Kidney stones

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  1. Women with recurrent UTI are at risk for what type of stone?
    Women with recurrent urinary tract infections with urease-splitting Klebsiella and Proteus species have an increased risk for struvite stones.
  2. Who is at increased risk of uric acid stone formation?
    Patients with hyperuricosuria, especially those with urine uric acid levels greater than 1000 mg/24 h (5.9 mmol/d), have an increased risk of uric acid stone formation.
  3. What size kidney stone frequently pass spontaneously with supportive treatment?
    Approximately 90% of kidney stones less than 5 mm in diameter pass spontaneously with supportive treatment.
  4. What is the gold standard for diagnosing kidney stone?
    Noncontrast helical abdominal CT is the gold standard for diagnosing kidney stones.
  5. What medications are indicated for pts with an acute attack of kidney stones?
    What medications can help increase the rate of spontaneous stone passage?
    In patients with an acute attack of kidney stones, NSAIDs or narcotic agents can be used to relieve pain and a calcium channel blocker or α-blockers may help to increase the rate of spontaneous stone passage.
  6. When is lithoripsy indicated in the treatment of kidney stones?
    Extracorporeal shock-wave lithotripsy is indicated for stones less than 1 cm in diameter located in the kidney and upper urinary tract.
  7. When is percutaneous nephrolithotomy indicated in the treatment of kidney stones?
    Percutaneous nephrolithotomy is indicated for stones larger than 1 cm in diameter, staghorn calculi, and cystine stones that are resistant to extracorporeal shock-wave lithotripsy and in patients with urinary tract abnormalities.
  8. When is ureteroscopy recommended in the treatment of kidney stones?
    Ureterorenoscopy is recommended to remove kidney stones in the distal ureter or to remove stone fragments caused by extracorporeal shock-wave lithotripsy.
  9. What is your intervention in pts with hyperoxaluria?
    In patients with hyperoxaluria, dietary calcium intake should be increased to 1 to 4 g daily. Foods high in oxalate such as rhubarb, peanuts, spinach, beets, and chocolate also should be avoided.
  10. What are your interventions in pts with cysteine stones?
    Cystine stones account for only 1% to 3% of all kidney stones. More than 50% of patients with these stones have cystinuria, an autosomal-recessive disorder that results in increased urine cystine excretion. Clues that suggest cystine stones include large branched calculi or kidney stones that occur in childhood or adolescence. In patients with cystinuria, urine alkalinization is indicated to increase the solubility of cystine. Penicillamine and captopril also should be used to decrease serum cystine levels.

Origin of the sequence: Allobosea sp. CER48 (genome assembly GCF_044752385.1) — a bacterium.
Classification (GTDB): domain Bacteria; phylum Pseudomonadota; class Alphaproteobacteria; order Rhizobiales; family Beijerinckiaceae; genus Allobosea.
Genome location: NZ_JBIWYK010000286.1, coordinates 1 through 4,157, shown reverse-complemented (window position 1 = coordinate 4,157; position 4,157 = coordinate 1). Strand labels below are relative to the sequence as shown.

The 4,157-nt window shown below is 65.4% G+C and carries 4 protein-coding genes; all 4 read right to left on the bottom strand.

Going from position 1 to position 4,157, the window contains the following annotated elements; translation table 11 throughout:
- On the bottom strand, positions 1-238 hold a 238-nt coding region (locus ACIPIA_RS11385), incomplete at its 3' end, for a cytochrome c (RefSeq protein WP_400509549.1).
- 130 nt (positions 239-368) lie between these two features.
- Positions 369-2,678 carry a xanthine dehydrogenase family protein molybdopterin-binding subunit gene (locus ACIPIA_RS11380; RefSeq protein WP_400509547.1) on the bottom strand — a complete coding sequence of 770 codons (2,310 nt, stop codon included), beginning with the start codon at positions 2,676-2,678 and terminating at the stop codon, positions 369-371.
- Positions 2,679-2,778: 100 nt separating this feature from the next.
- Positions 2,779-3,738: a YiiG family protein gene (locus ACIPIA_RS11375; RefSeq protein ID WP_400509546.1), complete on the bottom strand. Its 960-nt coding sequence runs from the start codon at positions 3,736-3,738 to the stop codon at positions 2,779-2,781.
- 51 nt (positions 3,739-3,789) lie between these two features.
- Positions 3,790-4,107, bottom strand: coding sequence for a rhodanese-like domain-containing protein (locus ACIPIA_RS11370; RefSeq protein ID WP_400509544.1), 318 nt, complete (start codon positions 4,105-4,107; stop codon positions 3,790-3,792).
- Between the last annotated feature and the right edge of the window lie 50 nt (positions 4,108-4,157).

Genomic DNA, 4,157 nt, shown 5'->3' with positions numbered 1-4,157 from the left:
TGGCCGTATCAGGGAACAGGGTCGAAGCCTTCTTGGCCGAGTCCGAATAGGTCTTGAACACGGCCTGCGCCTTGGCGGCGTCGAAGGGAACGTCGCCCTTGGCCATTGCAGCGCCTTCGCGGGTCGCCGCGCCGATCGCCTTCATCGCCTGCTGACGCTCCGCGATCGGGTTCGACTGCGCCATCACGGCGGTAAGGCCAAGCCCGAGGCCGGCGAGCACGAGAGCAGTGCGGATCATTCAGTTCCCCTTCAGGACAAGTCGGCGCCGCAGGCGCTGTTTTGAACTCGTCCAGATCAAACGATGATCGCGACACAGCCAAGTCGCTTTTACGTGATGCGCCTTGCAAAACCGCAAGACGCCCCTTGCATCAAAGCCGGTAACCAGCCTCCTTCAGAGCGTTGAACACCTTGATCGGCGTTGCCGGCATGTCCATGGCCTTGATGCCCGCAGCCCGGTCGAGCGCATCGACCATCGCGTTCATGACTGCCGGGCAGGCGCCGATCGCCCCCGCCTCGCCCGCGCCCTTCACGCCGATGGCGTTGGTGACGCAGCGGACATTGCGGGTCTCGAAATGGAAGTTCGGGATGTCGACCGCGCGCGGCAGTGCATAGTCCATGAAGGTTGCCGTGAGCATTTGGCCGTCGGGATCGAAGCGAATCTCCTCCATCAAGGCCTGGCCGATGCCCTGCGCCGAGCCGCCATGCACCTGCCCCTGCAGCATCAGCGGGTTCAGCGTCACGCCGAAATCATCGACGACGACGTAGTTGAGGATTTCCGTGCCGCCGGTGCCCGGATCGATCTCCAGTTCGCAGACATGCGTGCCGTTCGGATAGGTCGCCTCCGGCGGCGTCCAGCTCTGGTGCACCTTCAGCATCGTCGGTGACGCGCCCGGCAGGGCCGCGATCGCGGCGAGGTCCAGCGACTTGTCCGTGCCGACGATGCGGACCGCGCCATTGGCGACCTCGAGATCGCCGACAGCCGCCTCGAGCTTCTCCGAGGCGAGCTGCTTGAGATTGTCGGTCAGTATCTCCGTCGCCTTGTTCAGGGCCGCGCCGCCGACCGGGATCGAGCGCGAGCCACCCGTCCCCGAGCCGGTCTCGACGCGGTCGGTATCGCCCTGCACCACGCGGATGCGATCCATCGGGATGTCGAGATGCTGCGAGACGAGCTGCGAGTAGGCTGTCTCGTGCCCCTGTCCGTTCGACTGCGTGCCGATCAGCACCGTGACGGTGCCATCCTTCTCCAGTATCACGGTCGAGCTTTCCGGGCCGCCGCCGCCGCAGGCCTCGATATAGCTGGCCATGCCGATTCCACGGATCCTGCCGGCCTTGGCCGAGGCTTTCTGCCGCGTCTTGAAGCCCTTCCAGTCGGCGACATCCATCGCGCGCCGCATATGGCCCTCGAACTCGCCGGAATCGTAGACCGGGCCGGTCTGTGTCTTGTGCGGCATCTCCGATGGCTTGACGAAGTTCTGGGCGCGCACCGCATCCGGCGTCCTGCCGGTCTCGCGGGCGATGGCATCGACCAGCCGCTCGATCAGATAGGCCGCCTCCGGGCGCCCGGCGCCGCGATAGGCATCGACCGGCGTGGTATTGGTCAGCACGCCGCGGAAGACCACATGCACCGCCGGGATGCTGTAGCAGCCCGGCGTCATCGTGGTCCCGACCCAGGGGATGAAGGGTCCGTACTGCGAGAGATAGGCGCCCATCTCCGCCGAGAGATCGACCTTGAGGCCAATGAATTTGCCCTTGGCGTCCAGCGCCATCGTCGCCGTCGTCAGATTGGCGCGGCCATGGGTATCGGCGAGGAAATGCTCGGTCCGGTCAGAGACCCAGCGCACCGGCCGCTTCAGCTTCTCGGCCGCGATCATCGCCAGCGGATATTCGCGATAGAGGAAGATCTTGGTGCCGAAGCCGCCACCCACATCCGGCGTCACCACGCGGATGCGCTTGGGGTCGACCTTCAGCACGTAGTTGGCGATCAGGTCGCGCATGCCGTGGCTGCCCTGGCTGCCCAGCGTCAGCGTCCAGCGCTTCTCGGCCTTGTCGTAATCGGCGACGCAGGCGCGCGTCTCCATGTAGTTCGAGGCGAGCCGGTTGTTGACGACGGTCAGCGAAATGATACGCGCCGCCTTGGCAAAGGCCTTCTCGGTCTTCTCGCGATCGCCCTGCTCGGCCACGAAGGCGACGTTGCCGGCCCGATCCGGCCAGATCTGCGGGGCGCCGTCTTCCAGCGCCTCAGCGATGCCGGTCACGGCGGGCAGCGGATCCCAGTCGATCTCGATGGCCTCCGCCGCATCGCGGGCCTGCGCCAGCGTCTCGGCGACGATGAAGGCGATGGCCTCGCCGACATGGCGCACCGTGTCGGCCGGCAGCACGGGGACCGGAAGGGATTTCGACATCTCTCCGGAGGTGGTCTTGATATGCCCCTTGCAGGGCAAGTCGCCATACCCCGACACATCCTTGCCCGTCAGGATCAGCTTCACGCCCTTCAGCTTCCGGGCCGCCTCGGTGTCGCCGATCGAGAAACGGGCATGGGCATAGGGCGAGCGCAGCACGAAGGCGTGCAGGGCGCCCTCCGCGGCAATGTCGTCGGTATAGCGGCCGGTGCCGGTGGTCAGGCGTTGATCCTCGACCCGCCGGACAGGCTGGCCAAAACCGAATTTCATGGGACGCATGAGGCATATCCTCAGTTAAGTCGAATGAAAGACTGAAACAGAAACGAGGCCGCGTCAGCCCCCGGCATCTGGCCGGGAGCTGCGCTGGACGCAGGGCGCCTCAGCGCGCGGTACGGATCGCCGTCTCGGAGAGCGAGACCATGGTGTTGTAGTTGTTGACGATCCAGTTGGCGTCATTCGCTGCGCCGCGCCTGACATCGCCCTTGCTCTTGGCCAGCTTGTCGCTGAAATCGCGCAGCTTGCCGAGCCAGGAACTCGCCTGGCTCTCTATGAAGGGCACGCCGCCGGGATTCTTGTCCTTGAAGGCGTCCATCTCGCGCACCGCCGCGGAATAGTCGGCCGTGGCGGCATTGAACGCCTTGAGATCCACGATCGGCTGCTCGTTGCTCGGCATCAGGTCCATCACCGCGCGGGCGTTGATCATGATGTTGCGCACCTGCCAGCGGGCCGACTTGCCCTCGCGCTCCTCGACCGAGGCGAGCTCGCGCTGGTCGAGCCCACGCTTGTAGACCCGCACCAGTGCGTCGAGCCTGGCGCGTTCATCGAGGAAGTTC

11. What is a recommended intervention in pts with calcium oxalate stones due to low citrate level?
    A decrease in citric acid, which binds to urine calcium and inhibits calcium oxalate stone formation, is another risk factor for calcium oxalate nephrolithiasis. Potassium citrate supplementation or intake of foods high in citrate such as lemon juice helps to decrease the risk of recurrent stones.
  12. What are management of choice for infected struvite stone?
    Antibiotic therapy and referral for stone removal are the management of choice for infected struvite stones.
  13. What interventions would you do in pts with uric acid stones?
    In individuals with gout and hyperuricosuria, urine alkalinization increases the solubility of uric acid and decreases the formation of kidney stones. Allopurinol also may be warranted in recurrent uric acid stone formers to decrease urine uric acid excretion if increased fluid intake and alkalinization of the urine fail to decrease the rate of uric acid stone formation. The hyperuricosuric effects of probenecid may exacerbate stone disease, and this agent should be avoided in patients with gout who have a history of uric acid stones.
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Kidney stones
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